From the New York Times:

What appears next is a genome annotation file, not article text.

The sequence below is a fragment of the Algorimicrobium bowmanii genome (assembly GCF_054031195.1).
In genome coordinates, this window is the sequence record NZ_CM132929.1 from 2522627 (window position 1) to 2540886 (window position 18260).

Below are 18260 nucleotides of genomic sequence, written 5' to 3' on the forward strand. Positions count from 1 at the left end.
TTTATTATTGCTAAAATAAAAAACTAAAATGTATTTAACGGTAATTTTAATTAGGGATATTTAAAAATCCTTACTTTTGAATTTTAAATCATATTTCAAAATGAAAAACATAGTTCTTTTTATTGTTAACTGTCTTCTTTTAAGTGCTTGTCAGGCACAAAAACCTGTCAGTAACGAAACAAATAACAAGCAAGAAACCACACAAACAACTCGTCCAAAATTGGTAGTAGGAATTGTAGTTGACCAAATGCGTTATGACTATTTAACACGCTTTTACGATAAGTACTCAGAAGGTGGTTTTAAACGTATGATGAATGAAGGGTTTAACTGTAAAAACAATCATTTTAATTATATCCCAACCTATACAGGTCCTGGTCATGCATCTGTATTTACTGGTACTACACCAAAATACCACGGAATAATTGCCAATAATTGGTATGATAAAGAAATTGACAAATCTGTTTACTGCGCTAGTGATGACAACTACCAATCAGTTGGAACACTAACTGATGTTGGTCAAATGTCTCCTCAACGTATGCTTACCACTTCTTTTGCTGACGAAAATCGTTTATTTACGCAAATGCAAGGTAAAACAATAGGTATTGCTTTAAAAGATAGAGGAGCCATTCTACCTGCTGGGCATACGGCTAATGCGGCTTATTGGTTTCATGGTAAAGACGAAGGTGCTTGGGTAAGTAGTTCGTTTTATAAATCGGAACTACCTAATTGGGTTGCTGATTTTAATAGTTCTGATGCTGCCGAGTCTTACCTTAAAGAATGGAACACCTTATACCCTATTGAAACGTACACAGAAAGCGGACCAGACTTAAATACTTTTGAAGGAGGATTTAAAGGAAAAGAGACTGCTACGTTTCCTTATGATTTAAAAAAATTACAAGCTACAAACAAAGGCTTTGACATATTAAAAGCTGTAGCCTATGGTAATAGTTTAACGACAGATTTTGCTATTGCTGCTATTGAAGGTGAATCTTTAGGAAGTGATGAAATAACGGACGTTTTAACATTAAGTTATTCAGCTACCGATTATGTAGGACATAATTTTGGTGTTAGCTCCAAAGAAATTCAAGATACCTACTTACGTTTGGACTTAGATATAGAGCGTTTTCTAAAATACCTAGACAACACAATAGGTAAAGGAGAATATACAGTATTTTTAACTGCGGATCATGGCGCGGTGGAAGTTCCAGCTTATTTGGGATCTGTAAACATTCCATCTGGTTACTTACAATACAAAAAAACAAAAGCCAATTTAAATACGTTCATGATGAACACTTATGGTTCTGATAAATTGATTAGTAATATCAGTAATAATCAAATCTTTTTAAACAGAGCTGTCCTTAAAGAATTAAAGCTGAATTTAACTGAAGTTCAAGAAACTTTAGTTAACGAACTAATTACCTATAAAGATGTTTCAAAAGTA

"In fact, Hale’s novel is so stuffed with allusions high and low, so rich with philosophical and literary interest, that a reviewer risks making it sound ponderous or unwelcoming. So let’s get this out of the way: “The Evolution of Bruno Littlemore” is an absolute pleasure. Much of its pleasure comes from the book’s voice. “You can always count on a murderer for a fancy prose style,” Humbert tells us, and Bruno certainly obliges. There is a Bellovian exuberance befitting a Chicago-born autodidact. (Bruno calls himself “the chimp of the perverse” and labels a pre-verbal exchange of grunts and shrieks a “nonversation.”) Every first-person narrator creates himself out of words, but this process is particularly acute in Bruno’s case, since possession of language is the only thing that qualifies him for human consideration, especially after acts of violence for which he would otherwise be put down. Like Scheherazade, he tells his story in order to stay his execution."